and rest near the sound of the
ocean breakers. Week-end fares
return limit is Monday.
Write or ask for
' 'Newport' '
Ask local agent for information.
John M. Scott, General Passenger Agent, Portland, Oregon
Coos Bay Railroad Celebration: Marshfield and North Bend, August
"1th, 2"th and 2tith. Low round trip fares.
Epworth League Will
Close Sunday Evening
The Epworth Leagi:e institute will
close its session of one week Sunday
evening. Dr. Morgan preaching at the
evening services. Saiuida.v evening,
the evening lecture will be given by
Dr. .1. W. McDoiikuI, who will tell of
his experiences at the DHli general
conference at Saratoga.
The program tor Saturday and Sun
day is as follows:
6::0 to 7: Id a. m. Morning watch,
7:.'J0 to 8 a. m. Breakfast. Laus
tt:lo to S.ii't a. m. Bible study, Dr.
l-ane. ' j
!l:U." to H:."iO n. m. Evangelism.. Dr.
Morgan. Stewardship, Rev. Melville
T. Wire. Junior league methods, Miss
10 to 10:4il a. m. Epworth League
methods. Miss Kobinson. Junior Lea
10:50 to 11:30 a. m. Social service.
Miss Chapped. Recreation and culture
Rev. ,T. ('. Spencer.
11:40 to 12:20 a. m. Citizenship,
Dr. Hammond. Home missions. Miss
Chamiell, Foreign missions, to be sup
plied. ,12:30 p. . Dinner. Lausanne hall.
1 to 2:30 p. m. (Juiet hour.
2:4") to .r:30 p. m. Finals in base
ball, nine innings.
6 p. m. Supper. Lausanne hall.
7 to S p. ni. social gathering.
8:1.") p. in. Lecture. Uleanings from
the lillti general conference, bv Dr.
J. W. McDougal.
7 to 8 a. in. Morning watch. Dr.
S:l."i to S:45 a. m. Breakfast. Laus
H:30 to 10:30 a. in. Lovo feast, Dr.
Ford, Salem district i.-perintendeut.
10:4.") a. m. Sermon. The Call of
the Individual," Dr. Morgan.
3 m. Life work service. Pres.
Talbot, Kimball College.
7 to 8 p. m. League service. Clar
ence Whitcomb, president Portland
8 p. ni. I'entncostnl service, D. Mor
REAL ESTATE TRANSFERS
- HARVEST TIME
Arise and work, spellbinding neighbor! The farmers
call for men to labor. A thousand miles of wheat is stand
ing, the strength of harvesters demanding. The farmers
shriek lor husky fellows, who re sound in
wind and limb and bellows, to toil behind
J dreamer, sleeper! Alas, you will not lift a
nngeri Arouna tne village pump you
linger; to honest toil you are not partial;
you'd rather roast the statesman Marshall,
or prove that Woodrow Wilson's record in
politics is gravely checkered, or show that
Hughes is misbehaving by his antipathy to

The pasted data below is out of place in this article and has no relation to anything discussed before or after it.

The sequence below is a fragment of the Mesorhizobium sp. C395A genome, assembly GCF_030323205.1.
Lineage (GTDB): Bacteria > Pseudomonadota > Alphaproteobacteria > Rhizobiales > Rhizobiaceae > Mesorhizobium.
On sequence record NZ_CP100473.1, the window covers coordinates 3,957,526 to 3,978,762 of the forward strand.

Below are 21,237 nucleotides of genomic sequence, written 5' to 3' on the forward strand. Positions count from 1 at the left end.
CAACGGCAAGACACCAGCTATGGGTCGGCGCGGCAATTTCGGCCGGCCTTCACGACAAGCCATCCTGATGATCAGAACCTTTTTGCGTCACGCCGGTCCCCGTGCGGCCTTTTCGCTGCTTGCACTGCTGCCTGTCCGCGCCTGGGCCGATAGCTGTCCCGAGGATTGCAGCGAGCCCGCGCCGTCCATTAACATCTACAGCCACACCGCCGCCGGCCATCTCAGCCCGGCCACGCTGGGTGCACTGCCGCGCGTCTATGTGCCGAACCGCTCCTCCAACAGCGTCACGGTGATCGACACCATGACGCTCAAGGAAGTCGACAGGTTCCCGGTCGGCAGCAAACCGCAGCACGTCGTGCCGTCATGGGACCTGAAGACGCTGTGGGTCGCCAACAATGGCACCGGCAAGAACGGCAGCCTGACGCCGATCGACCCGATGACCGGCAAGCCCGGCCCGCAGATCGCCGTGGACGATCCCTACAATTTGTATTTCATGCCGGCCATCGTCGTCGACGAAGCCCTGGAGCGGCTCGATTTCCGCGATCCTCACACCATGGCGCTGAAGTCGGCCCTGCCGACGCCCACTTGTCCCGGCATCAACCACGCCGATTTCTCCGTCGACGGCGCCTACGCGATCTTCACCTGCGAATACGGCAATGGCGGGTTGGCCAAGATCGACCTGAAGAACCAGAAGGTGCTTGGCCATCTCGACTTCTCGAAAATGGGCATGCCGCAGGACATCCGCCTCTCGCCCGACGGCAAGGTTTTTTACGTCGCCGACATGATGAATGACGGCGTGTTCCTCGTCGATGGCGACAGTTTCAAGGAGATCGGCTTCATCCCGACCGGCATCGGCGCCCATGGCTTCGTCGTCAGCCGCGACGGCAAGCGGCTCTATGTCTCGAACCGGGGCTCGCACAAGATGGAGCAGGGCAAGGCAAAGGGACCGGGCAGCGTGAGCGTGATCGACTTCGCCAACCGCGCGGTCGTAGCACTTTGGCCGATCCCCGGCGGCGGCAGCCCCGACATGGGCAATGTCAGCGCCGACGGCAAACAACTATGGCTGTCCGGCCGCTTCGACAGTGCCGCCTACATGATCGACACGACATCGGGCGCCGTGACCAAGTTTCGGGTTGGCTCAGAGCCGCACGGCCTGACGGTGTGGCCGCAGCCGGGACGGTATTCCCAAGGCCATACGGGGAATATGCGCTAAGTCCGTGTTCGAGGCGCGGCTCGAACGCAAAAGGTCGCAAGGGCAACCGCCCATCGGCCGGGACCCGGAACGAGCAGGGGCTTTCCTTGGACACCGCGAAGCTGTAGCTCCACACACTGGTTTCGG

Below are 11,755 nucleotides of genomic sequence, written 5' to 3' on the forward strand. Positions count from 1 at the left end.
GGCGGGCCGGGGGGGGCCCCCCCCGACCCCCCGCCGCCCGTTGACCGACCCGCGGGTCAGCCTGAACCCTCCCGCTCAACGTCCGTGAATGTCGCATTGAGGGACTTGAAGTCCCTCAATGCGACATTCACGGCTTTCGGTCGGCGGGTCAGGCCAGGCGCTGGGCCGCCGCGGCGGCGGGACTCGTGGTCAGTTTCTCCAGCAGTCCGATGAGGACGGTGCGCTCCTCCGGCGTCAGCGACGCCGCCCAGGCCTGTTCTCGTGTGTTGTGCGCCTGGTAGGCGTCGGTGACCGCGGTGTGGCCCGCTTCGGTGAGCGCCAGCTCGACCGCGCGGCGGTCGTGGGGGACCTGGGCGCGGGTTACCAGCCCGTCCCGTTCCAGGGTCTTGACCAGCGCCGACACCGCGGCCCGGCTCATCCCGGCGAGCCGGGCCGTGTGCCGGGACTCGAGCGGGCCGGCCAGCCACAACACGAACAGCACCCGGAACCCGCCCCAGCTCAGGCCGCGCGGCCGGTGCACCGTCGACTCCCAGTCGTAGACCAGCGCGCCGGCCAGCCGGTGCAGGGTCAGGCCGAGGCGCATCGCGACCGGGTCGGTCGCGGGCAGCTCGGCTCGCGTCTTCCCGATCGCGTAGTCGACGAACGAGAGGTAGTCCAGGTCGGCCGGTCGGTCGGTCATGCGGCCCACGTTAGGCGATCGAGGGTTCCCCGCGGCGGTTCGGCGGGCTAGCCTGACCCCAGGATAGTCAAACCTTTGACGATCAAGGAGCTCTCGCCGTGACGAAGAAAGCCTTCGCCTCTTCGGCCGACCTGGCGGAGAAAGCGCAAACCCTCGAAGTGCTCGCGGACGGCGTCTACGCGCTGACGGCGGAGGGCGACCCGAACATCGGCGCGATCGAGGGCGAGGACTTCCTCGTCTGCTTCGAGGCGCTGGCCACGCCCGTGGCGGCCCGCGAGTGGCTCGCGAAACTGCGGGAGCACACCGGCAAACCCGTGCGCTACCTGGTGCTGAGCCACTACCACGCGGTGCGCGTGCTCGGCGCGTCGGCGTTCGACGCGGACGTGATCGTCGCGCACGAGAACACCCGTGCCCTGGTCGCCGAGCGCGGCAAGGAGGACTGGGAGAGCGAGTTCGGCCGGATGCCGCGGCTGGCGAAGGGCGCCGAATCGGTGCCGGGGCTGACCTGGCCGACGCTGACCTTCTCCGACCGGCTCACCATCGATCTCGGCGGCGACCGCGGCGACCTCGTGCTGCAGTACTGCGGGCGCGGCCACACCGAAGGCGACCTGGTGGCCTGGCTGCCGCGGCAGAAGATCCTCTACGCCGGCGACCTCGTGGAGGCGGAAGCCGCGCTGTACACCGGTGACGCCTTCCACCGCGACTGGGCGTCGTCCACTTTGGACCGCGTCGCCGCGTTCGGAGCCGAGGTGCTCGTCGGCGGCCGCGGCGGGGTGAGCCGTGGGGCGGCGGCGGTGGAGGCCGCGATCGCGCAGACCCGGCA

shaving, than go forth where the harvest
rages, and gather in a prince's wages. The
wheat is spoiling, say the grangers; exposed to multiply
ing dangers, because there are not men to reap it, and in
the shocks and windrows heap it. It surely seems a crime
and pity that every village, town and city, must have its
string of idle talkers when fields of wheat are needing
shockers. Go forth and drill among the stubble, and ease
the farmer's mind of trouble !
Lvdin M. Orahnin et al to Nellie A.
Ilergstrand Joseph Matte el. ")7 " 2 W.
Lizzie Doty and husbnnd et nl to
F. C. Zimmerman, Hiram A. Johnson
el. 55 9 8 W.
.1. F. Cannon and wife to Chester C.
and Alice Cannon, E v. of W Felix
L. Ravmond el. No. 3 8 2 W.
Enos l'resnnll to J. F. Cannon lots
T h o in II 19 hlk. 30. lots 1. 2. 3.
blk 13. Highland ave. add Sulem.
Fargo Orchards to. to nullum
i, 1..L. H' I . fi 1,11.- Z Viirirn Or-
chard Tracts, lot 4, blk. G, First addi
tion Fargo townsite.
Fred J. Miller aud wife to B. A.
and Kane ltami. lot 24. Miller acres.
A young woman went into a grocery
store and asked the assistant if he had
some good cheese.
"Yes. indeed,"-he repli-d. "I have
some lovely cheese."
"It is not correct to call cheese love
ly." she said.
' "How it thatf" he inquired.
"Beeau.se 'lovely' should be used to
qualify only something that is alive."
" Well,"'retorted the grocer. "I'll
stick to lovely."
Bishop Fraueis was talking in In
diauapolis about the increasing dese
cration of the Sabbath.
"There is a lesson for us." he said.
"in the anecdote about the little boy
"Pa. what does the good book mean
wheu it talks about a Sabbath day's
"I'm afraid," the father answered,
"that it means twice around the golf
links, my son,"